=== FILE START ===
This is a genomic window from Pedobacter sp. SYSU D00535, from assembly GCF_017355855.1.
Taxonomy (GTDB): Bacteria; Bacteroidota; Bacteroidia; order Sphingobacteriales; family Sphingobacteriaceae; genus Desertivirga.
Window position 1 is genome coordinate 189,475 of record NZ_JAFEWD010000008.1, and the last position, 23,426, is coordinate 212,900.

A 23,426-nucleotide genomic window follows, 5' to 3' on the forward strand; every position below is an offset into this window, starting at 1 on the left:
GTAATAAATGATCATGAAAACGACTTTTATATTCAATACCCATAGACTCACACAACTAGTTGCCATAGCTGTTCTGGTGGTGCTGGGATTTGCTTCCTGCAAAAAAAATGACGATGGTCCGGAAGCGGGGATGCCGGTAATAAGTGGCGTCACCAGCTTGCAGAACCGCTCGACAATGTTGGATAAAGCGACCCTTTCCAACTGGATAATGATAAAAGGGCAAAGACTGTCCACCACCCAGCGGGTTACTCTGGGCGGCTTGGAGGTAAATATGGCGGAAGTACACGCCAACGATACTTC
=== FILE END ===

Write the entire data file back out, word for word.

This is a genomic window from Pedobacter sp. SYSU D00535, from assembly GCF_017355855.1.
Taxonomy (GTDB): Bacteria; Bacteroidota; Bacteroidia; order Sphingobacteriales; family Sphingobacteriaceae; genus Desertivirga.
Window position 1 is genome coordinate 189,475 of record NZ_JAFEWD010000008.1, and the last position, 23,426, is coordinate 212,900.

A 23,426-nucleotide genomic window follows, 5' to 3' on the forward strand; every position below is an offset into this window, starting at 1 on the left:
GTAATAAATGATCATGAAAACGACTTTTATATTCAATACCCATAGACTCACACAACTAGTTGCCATAGCTGTTCTGGTGGTGCTGGGATTTGCTTCCTGCAAAAAAAATGACGATGGTCCGGAAGCGGGGATGCCGGTAATAAGTGGCGTCACCAGCTTGCAGAACCGCTCGACAATGTTGGATAAAGCGACCCTTTCCAACTGGATAATGATAAAAGGGCAAAGACTGTCCACCACCCAGCGGGTTACTCTGGGCGGCTTGGAGGTAAATATGGCGGAAGTACACGCCAACGATACTTC